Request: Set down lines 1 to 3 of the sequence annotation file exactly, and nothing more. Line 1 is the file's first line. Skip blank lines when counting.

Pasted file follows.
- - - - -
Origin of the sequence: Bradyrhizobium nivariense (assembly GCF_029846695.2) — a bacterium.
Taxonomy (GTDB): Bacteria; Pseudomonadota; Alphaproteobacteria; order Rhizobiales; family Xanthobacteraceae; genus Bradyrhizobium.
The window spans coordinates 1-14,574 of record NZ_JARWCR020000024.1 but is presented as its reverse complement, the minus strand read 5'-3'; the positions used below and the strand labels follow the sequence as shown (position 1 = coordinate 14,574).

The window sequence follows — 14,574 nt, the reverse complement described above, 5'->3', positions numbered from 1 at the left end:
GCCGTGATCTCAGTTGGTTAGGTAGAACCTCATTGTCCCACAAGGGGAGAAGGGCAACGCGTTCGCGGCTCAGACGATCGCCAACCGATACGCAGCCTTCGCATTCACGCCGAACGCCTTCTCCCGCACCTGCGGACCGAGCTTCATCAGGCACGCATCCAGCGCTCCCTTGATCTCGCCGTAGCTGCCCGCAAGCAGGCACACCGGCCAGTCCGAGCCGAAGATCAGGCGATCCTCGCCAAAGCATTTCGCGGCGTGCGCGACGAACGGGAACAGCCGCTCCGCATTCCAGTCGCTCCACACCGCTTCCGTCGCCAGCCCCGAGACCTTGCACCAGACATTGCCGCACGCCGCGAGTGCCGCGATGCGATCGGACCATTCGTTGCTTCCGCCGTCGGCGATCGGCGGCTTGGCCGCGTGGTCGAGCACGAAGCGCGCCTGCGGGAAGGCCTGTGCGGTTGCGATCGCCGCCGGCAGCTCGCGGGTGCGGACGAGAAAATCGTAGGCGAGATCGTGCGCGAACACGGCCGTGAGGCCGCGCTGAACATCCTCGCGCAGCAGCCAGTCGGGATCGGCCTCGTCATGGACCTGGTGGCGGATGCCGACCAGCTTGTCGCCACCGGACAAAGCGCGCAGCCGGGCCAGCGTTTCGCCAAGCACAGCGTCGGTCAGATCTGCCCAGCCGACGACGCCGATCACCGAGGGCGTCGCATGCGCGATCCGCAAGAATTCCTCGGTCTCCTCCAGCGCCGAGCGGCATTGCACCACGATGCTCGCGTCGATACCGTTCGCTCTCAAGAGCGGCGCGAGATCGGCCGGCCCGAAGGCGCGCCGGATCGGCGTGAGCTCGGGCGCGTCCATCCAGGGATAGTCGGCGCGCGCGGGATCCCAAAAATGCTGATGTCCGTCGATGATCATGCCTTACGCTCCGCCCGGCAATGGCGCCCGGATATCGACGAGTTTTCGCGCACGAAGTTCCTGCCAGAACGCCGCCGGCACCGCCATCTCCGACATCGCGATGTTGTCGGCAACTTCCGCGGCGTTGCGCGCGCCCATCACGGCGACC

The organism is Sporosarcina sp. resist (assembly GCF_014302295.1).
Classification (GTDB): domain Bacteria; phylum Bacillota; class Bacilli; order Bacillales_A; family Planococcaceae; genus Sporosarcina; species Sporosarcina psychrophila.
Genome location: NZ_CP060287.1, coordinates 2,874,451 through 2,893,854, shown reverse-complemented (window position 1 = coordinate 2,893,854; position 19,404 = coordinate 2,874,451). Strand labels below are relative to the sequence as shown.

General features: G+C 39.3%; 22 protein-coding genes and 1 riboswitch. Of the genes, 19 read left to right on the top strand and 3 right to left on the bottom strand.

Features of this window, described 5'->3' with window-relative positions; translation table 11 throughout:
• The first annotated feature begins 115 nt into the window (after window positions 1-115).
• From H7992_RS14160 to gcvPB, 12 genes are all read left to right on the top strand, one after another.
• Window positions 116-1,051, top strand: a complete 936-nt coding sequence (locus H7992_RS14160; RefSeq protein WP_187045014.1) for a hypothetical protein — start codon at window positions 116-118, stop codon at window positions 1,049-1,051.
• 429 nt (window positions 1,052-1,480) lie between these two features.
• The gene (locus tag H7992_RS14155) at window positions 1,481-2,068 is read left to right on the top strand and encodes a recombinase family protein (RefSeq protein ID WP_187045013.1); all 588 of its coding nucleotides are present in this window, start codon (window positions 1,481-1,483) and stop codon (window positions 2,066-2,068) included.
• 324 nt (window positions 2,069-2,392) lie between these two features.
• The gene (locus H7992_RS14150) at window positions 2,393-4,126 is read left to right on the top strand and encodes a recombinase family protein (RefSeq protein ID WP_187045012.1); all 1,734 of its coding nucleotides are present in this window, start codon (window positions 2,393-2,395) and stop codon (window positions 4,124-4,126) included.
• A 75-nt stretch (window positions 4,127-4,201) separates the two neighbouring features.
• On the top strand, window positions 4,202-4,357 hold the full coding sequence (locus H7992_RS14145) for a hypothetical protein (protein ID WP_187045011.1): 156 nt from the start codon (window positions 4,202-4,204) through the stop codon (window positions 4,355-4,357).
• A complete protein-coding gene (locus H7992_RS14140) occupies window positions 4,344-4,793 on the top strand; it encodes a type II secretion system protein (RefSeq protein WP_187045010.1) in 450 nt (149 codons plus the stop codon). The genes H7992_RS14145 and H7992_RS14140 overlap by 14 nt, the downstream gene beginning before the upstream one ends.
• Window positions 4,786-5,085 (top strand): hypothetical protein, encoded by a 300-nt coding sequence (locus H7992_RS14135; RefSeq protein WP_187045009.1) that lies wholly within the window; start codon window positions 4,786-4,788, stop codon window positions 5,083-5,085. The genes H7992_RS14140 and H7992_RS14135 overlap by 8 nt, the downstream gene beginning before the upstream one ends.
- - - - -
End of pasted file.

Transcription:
Origin of the sequence: Bradyrhizobium nivariense (assembly GCF_029846695.2) — a bacterium.
Taxonomy (GTDB): Bacteria; Pseudomonadota; Alphaproteobacteria; order Rhizobiales; family Xanthobacteraceae; genus Bradyrhizobium.
The window spans coordinates 1-14,574 of record NZ_JARWCR020000024.1 but is presented as its reverse complement, the minus strand read 5'-3'; the positions used below and the strand labels follow the sequence as shown (position 1 = coordinate 14,574).